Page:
1. Isn’t it jacked up? They’ve got you over a barrel, because even if you’re right, you’re penalized for clinging to the principle. I’m all for healthcare reform. Also? As a former realtor who routinely saw people’s credit scores, I can assure you: most people would *kill* for a score in the low 700s. Scary, isn’t it?

    • Oh, believe me, I’m very happy to have such great credit, but I spent 17 years building it with five cars, two major credit cards and two or three retail credit cards (and whatever odd assortment of other things there have been). To drop a girl with that pristine a history by 97 points for a 2-week-old healthcare complaint? Come on, people! I never would have thought that kind of thing would have that huge an effect. Unbelievable. Nothing is relative. The current lending environment, though much safer for banks and more practical than the previous “anybody can get a loan” operation, makes it so hard for even the best among us. And I think it’s pretty clear that I am one of the best among us. 😉

  2. Sorry, I am late to the party but I am trying to catch up on a ton of blog reading…and this is a subject I know a lot about as I have been a Realtor since 1986 and have dealth with more credit unions, mortgages and home buyers than you could count. I am thinking it is a gazillion and one.

    How credit scores work seems to be the most convoluted, unfair system on the planet. I could write a series of blogs on the injustices of how this has affected people.

    A couple of things stood out in your post though that I was curious about.

    1. Why wouldn’t you go FHA? On FHA you only have to put 3.5 down and their requirements are usually more favorable to first time home buyers? Also, credit scores greater than 620 usually don’t have problems getting loans. (at least that is true in the middle of the country where I do business)

    2. I wouldn’t count on Experian staying put on your score. They might not of caught up to the collections ding yet. Some mortgage companies combine and average the 3 credit unions so it would be nice if Experian does keep you at 790 but I would keep an eye on it.

    3. With that being said…every time a mortgage company pulls your credit scores it lowers it a bit. You can check your own credit scores (called a soft inquiry) without hurting your score.

    As for anything dealing with medical bills….I hate medical billing practices as much as I hate starvation and the bubonic plague. I am not exaggerating (much) either. What is wrong with our system that has made “taking care of yourself” out of reach for most of the country and then fight with you over the issue if you can pay or not? or in your case if the amount is fair or not… I am sick of every one saying there are “affordable options” when it comes to health care. I have hunted high and low for plans to cover people over 50 that are in good health (thats me and my husband) I carrry my own insurance because as a real estate agent I am a contract worker. I pay $20,000.00 a year for it.

    • I didn’t go FHA because it would have been more expensive for me in the long run with the upfront mortgage insurance premium and the regular mortgage insurance. I didn’t need the concessions FHA gives. It also makes it harder on sellers because the government puts so many requirements on a sale (multiple inspections, etc). Plus it’s a hassle with all the paperwork, requirements, etc. Basically… if I don’t need help from the government and a standard loan saves me money in the long run, the FHA loan isn’t necessary.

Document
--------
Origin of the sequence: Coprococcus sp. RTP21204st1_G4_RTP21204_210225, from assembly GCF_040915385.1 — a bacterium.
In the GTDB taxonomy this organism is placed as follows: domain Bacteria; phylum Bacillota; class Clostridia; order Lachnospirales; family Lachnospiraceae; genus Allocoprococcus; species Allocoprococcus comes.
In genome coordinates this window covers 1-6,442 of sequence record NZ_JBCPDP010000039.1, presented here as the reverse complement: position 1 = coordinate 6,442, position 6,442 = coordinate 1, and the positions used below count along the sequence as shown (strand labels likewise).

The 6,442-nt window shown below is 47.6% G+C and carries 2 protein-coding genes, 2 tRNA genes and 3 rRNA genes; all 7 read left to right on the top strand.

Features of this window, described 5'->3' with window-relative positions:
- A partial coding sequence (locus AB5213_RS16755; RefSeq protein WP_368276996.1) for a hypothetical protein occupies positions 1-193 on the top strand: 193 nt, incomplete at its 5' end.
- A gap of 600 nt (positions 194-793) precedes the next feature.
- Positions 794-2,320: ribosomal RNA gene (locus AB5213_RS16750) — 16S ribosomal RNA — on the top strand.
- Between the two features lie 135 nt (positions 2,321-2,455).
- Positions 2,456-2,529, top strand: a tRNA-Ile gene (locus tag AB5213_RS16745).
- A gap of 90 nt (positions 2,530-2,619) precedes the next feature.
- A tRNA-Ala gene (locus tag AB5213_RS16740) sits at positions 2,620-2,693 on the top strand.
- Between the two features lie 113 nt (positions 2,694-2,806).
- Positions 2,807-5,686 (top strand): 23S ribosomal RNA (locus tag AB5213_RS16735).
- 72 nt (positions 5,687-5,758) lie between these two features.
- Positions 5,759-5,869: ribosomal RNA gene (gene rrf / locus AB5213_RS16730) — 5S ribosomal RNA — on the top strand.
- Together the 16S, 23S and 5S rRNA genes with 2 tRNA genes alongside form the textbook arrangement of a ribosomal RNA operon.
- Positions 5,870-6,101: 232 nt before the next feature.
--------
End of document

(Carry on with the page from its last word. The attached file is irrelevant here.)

I am keeping an eye on things with my credit to make sure the Experian record doesn’t get nicked. Hopefully it won’t, since the record of the unnecessarily collection has been expunged.

      As for health care… there are a lot of ways this can be talked about, but in my personal opinion, chief among them is that costs have to come down. What docs charge has to come down, so if that means tort reform,let’s get tort reform. 20 minutes of propofol is not worth $1300.

  3. Ya, we didn’t go FHA, either. A conventional loan is generally much better if you don’t need the concessions and have enough down.

    Medical billing is another topic I have seriously ranted over. People with insurance get totally screwed; even more so in the last few years with the future of health care uncertain. I totally think they are gouging prices to make money now because the gravy train of inflated prices may be coming to an end………………….

    I had one thing that went to collections- even got the some state watchdog agency involved. In the end, I paid the $20 in question (didn’t help that the company changed insurance carriers and the original bill in question didn’t get sent to me until well over A YEAR after the service- but only just the portion in question) to the company which sent it to the credit agency (who I could never actually get a hold of and wouldn’t send but a single document to me) and then never cashed the check. Nearly 2 years later, I’m still taking those funds out when I balance my checkbook, because even though they in theory only have 60 or 90 days to cash it, I’m not waiting to find out they are going to screw me over 5 years later…..

    And, it goes without saying- make copies of everything and put the copies in a file that you’ll still have 20 years down the road.

    The medical system needs a major enema…………………..